Milk Carton Kids

Milk Carton Kids: You took the words right outta my mouth

The Milk Carton Kids | Union Chapel | 22 January 2016

The Milk Carton Kids aren’t what you’d call, in the traditional sense, a triple threat. Sure, they can certainly sing, their two voices harmonising angelically around a single microphone. But instead of excelling at acting and dance, they’re phenomenal musicians. And stand-up comics.

They intersperse immaculately crafted, poetically literate songs of heartache, longing, and “the clouds moving over Pontiac skies” with laugh out loud stories of dog-perpetrated gun violence and life on the road. And instead of diluting the audience’s reverence for their music, the duo’s dry, self-deprecating humour only highlights the beauty of their songs.

Like Kenneth Pattengale capping off Joey Ryan’s hilarious take on the beauty of childbirth with a deadpanned “This is our song about death” before launching into the haunting ‘Snake Eyes’. Or the rapturous applause that greets Pettengale’s fancy fretwork on ‘Heaven’ prompting a mock-hurt Ryan to declare: “I can do other things.” Or Pettengale (“the squat one”), finding solace in the inevitable but reductionist comparisons with Simon & Garfunkel by deducing that “the tall one” must be Garfunkel. Or the revelation that, while Pettingale wrote the delicately touching ‘Charlie’ for his unborn daughter, he hasn’t actually met her mother yet.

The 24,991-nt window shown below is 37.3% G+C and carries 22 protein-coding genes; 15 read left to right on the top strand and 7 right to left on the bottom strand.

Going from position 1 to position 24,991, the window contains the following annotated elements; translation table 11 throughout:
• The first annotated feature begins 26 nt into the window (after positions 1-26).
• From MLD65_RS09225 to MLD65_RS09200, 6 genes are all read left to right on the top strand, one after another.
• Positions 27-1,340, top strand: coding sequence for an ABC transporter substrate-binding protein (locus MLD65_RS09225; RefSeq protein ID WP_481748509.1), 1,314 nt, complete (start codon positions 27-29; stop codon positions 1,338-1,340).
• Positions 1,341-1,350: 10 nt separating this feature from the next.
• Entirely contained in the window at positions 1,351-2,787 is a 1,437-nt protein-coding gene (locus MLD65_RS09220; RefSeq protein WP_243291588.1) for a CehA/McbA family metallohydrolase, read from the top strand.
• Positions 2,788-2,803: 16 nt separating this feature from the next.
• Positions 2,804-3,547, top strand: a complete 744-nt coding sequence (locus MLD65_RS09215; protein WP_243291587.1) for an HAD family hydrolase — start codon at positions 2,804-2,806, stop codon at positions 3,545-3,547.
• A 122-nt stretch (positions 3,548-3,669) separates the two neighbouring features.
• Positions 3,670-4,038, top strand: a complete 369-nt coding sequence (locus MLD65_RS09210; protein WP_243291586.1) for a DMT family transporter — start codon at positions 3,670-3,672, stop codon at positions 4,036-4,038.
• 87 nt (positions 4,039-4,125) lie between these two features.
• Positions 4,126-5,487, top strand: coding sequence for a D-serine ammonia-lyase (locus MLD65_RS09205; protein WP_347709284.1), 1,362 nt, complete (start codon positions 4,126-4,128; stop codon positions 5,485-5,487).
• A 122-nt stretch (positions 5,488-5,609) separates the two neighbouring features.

But for all the comedy, tonight’s really about the music. And the besuited duo routinely stun the capacity Union Chapel audience into silence with just their warm voices and vintage acoustic guitars. Songs like the yearning ‘Asheville Skies’ and introspective ‘Secrets Of The Skies’ from their latest album, ‘Monterey’, are greeted with as much quiet adoration as the majestic ‘Michigan’ (with its refrain of “You took the words right out my mouth”), uplifting ‘I Still Want A Little More’, maudlin ‘Memphis’, and joyous ‘Honey Honey’ from the back catalogue.

Their emotional heft is hard to top but a graceful, tender rendition of the nimble ‘New York’ and simply lovely reimagination of Pink Floyd classic ‘Wish You Were Here’ backed by genuinely heartfelt gratitude from the two men on stage do just that, ending a sublime evening on a rousing high.

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